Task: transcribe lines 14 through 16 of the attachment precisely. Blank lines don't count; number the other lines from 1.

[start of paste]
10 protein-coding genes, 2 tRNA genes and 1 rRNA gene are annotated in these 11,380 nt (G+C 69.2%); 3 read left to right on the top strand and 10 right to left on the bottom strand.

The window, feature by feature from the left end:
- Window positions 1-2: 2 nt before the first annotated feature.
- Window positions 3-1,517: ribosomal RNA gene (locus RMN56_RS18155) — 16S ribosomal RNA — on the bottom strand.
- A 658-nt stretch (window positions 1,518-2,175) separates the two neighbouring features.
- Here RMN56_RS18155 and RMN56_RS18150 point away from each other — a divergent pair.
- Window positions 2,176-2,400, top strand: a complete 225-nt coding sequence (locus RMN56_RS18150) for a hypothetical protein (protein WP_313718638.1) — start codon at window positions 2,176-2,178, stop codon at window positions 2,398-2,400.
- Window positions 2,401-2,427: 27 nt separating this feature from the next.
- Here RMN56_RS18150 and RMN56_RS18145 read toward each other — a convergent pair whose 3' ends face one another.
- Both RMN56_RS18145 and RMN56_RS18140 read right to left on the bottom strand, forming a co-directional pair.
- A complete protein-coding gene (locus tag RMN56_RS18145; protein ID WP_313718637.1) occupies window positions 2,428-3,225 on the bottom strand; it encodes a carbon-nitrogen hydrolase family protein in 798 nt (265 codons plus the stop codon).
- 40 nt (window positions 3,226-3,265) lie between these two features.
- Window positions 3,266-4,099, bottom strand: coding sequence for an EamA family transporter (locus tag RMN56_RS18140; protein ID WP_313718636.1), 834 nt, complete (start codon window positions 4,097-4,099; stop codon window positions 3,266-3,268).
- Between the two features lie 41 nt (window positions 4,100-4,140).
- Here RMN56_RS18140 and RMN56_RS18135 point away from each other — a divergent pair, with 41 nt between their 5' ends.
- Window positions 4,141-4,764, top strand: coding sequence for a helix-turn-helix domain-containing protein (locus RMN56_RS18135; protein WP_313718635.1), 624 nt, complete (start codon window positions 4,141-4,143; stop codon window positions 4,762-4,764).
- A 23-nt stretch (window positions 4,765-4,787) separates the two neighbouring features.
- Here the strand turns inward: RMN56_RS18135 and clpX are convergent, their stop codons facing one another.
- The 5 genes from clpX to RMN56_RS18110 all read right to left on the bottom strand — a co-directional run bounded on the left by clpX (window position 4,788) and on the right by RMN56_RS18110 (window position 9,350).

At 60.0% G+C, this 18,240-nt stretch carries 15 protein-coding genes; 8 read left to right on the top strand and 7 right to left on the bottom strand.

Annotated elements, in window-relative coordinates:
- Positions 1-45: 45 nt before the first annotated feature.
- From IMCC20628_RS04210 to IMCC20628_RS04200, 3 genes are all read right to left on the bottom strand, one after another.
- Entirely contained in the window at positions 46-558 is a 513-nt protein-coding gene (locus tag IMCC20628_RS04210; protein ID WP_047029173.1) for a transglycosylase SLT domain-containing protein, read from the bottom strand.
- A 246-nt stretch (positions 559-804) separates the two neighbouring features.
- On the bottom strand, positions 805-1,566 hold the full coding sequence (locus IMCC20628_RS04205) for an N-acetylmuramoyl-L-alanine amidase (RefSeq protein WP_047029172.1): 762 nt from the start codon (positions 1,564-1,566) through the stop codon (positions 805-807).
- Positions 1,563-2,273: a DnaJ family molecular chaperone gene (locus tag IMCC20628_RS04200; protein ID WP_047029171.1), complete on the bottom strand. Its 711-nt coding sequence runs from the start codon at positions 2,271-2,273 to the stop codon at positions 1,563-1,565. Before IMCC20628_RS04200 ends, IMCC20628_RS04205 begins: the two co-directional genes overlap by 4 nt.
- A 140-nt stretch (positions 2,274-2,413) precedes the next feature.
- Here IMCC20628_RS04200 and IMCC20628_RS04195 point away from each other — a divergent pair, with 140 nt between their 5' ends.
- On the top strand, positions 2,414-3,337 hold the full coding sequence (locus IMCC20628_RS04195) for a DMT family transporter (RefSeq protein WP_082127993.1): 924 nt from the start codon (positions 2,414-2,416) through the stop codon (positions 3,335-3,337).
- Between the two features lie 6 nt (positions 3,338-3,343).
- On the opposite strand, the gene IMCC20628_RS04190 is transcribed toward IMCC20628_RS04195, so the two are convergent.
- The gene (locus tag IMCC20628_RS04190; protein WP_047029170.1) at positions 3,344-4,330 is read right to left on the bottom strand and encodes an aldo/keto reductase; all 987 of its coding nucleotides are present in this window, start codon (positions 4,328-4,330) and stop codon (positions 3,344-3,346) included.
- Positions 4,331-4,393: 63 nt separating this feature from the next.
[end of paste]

- Between the two features lie 41 nt (window positions 4,100-4,140).
- Here RMN56_RS18140 and RMN56_RS18135 point away from each other — a divergent pair, with 41 nt between their 5' ends.
- Window positions 4,141-4,764, top strand: coding sequence for a helix-turn-helix domain-containing protein (locus RMN56_RS18135; protein WP_313718635.1), 624 nt, complete (start codon window positions 4,141-4,143; stop codon window positions 4,762-4,764).